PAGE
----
As schools re-open, exam results are botched and universities scramble to survive, the fragility and outdatedness of our education infrastructure has become crystal clear.
In just the past week, we’ve seen two major studies highlight the education attainment gap – firing up the national debate on our approaches and attitudes to education, and leading to political platforming over how to address the gap.
But in the end, it’s still the public who lose out.
However, this is not an issue on which we should take political sides.
Labour’s latest demand for government to give a “cast-iron guarantee” no child will be left behind, as a result of COVID-19, is a fundamental misreading of the challenge on two levels:
Firstly, education is not just about early learning. With lockdown periods and a struggling high street still forcing many businesses to close, and some populations around the world still self-isolating indoors, education providers have been in a unique position to provide something that can positively benefit people during this difficult period.
During lockdown, we saw a staggering nine million new students sign up to online courses – but a huge proportion of those were young professionals, or over-50s. Some of these saw learning as a welcome and productive distraction, or a safety net for their job prospects as a tough labour market looms. At Shaw Academy, for example, we’ve seen massive spikes of students interested in areas like leadership, design and digital marketing – all seeing a three-fold increase of sign-ups. An even more extreme example is our Diploma in Social Media Marketing course, with an 1,100% increase in course attendees – underlining how many have seen lockdown as a time to upskill and boost their CV.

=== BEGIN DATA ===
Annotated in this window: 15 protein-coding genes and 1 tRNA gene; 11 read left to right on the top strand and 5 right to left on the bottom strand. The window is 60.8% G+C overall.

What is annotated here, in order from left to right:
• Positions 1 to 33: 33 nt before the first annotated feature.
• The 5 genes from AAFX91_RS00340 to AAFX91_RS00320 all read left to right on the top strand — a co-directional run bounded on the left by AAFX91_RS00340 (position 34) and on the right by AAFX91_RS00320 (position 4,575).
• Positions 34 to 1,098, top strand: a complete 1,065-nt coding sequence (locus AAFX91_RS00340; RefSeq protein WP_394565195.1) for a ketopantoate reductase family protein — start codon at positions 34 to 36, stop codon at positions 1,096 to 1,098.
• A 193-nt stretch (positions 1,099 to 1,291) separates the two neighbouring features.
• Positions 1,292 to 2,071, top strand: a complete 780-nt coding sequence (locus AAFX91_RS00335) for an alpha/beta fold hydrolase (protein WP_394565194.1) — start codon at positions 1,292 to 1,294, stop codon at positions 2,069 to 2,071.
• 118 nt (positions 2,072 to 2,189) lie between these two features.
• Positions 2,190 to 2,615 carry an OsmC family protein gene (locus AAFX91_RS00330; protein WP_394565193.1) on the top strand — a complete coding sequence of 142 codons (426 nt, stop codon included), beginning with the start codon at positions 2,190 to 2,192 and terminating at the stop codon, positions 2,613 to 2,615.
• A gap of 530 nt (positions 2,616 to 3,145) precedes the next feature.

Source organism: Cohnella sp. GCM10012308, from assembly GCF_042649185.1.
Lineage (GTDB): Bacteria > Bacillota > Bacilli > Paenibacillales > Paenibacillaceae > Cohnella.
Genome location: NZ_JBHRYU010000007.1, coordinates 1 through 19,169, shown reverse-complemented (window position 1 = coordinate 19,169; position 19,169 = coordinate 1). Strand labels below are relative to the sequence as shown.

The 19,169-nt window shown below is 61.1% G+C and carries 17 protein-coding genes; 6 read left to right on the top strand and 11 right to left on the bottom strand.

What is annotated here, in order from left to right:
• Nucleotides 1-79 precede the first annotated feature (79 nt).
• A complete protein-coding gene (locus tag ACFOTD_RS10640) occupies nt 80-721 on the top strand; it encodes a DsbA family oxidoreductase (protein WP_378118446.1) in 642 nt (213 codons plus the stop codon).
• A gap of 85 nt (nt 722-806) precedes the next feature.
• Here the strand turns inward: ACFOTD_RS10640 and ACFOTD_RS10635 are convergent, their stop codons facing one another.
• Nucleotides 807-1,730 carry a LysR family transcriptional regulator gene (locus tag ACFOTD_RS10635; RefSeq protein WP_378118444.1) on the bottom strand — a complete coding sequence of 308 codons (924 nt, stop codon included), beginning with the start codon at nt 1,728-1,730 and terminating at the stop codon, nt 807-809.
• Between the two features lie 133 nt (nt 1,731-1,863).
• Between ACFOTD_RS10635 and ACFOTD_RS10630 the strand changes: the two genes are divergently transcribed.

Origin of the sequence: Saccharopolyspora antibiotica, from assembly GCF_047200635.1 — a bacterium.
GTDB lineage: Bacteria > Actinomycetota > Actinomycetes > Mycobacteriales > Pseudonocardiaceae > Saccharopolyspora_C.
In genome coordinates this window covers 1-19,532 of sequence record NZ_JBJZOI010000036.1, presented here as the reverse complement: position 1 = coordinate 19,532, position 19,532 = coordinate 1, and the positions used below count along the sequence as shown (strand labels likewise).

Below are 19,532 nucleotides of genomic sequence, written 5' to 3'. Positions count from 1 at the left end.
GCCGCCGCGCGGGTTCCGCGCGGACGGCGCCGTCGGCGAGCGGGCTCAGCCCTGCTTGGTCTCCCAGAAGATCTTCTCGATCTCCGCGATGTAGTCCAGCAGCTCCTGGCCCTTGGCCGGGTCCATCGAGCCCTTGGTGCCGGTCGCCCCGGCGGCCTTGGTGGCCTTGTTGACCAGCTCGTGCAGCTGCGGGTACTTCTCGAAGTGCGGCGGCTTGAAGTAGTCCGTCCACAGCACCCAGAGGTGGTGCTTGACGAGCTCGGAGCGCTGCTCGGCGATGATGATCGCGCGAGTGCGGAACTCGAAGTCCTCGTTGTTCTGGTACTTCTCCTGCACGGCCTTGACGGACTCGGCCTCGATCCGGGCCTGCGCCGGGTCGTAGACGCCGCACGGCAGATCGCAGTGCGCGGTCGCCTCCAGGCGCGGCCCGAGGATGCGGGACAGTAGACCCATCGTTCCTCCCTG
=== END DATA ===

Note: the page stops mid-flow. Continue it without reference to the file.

Clearly, with unemployment rising and many more thousands likely to lose their jobs in the coming recession, we must make sure that all generations of learners are not left behind. For those who need to re-skill or upskill in order to get back into work, equal access to education is just as important.
For others, it has been the first time in their adult life that they have had the chance to take a step back and ask themselves “what do I really want to do?”; “what am I passionate about?” and “what if I started that business, like I’d always dreamed of?”. In these cases, accessible and affordable learning has been a positive driving force at a time that could otherwise have been devastating.
The attainment challenge
Secondly, we must make it clear: there is no “education gap”. It’s a chasm, it’s growing and it was not created by COVID-19. For decades, education has been unaffordable and inaccessible to huge segments of the global population.
We’ve been proud to create access to free education for millions of students in the UK and developing regions, as part of Shaw Academy’s Get Skills Give Skills programme – but we are still only scratching the surface. The demand for early, higher, and further education at a lower cost has never been greater – and the recent pandemic has only highlighted the existing chasm in a new way.
It’s telling that, as IPPR research has shown, teachers don’t feel confident about the role of stop-gap policies and funds to help us close the attainment gap in the longer-term. Either way, we must not lose sight of what will truly move the needle: deploying new education technology infrastructure, with speed and at scale, to deliver education at lower cost to more of the population. The tools are there, if we’re willing to invest and embrace what could be an ‘EdTech boom‘.
It’s time for us to graduate from hyperbole and hysteria to reasoned, rounded thinking, on education. We owe it to ourselves, our children and our future generations.
James Egan, Founder and CEO of Shaw AcademyRecommend0 recommendationsPublished in